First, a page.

Yusuke Ohki’s 2,000 books were crowding out his Tokyo apartment, so he scanned them all into an Apple iPad. Six months later the 28-year-old is running a 120-strong startup doing the same thing for customers.
Japan’s cramped living conditions and the arrival of the iPad in May have spawned as many as 60 companies offering to turn paper books into e-books as publishers have been slow to provide content for new electronic readers.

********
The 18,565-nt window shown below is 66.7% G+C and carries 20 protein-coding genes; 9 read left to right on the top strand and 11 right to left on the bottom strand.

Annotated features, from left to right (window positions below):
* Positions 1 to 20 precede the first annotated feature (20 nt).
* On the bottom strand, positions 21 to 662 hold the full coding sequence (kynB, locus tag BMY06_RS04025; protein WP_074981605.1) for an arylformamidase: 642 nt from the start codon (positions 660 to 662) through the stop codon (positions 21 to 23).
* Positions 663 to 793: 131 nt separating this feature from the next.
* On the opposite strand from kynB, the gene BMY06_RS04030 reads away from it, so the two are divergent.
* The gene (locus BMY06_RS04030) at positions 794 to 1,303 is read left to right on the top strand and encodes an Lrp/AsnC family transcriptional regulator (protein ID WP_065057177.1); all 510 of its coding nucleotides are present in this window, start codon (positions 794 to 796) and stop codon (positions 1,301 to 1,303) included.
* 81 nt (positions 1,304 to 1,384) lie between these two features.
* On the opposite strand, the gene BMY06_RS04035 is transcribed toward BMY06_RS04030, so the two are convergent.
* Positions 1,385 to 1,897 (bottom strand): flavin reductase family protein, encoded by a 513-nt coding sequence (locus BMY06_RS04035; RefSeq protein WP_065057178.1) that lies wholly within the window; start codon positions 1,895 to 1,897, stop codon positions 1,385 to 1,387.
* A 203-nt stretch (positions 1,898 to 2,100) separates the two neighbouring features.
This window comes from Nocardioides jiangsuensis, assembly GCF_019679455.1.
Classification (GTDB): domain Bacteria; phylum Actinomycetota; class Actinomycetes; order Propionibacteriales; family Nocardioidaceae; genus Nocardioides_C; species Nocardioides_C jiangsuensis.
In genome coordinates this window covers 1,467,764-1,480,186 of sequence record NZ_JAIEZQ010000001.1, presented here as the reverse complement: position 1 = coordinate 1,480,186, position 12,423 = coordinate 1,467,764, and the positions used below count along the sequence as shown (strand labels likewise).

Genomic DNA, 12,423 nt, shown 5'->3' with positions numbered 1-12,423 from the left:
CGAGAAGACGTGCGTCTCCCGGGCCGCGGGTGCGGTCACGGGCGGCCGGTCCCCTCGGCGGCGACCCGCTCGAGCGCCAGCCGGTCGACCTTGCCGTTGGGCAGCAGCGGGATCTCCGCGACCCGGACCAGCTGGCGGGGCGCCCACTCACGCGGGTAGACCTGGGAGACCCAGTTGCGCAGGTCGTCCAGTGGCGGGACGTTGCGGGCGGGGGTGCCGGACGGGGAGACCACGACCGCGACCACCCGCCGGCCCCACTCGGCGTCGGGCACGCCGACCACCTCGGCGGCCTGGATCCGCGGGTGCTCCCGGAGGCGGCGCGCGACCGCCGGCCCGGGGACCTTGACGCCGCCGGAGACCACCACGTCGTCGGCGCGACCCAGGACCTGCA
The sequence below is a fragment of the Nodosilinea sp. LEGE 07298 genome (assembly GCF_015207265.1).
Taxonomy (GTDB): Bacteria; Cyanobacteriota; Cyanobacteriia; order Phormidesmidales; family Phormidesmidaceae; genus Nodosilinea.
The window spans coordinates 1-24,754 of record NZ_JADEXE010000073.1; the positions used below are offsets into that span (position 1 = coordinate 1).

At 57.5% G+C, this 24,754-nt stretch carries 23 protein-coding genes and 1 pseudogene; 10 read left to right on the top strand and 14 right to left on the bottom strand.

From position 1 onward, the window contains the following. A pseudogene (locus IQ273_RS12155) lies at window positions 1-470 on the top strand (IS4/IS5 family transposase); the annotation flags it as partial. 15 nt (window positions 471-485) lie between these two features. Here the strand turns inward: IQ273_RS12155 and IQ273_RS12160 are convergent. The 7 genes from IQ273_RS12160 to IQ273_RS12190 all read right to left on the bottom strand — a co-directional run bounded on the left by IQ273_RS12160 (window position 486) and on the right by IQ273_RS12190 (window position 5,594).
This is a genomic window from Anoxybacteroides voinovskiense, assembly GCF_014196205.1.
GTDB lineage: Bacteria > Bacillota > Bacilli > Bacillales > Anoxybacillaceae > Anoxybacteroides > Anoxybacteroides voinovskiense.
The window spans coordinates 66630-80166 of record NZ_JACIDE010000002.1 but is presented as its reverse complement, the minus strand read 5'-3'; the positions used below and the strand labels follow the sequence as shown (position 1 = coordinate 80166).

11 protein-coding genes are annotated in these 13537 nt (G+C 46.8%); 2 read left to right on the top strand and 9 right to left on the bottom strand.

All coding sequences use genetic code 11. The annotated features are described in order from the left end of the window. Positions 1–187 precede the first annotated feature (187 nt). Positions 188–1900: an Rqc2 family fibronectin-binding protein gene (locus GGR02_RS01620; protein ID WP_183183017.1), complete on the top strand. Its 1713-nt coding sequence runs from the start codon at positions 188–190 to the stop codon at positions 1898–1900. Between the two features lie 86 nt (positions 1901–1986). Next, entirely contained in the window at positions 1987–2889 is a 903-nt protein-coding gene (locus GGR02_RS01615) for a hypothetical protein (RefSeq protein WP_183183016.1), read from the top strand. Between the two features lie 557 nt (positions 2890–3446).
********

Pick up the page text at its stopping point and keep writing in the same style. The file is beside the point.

Japan has lagged behind the U.S. in introducing e-books because of a rigid pricing system, uncertainty over copyrights and early problems reproducing Japanese characters on screens, according to Toshihiro Takagi, an analyst at market researcher Impress R&D in Tokyo.
"People are taking matters into their own hands because the publishers are not meeting the market’s needs," Takagi said.
Read the rest of the story: E-readers spawn scanning cottage industry.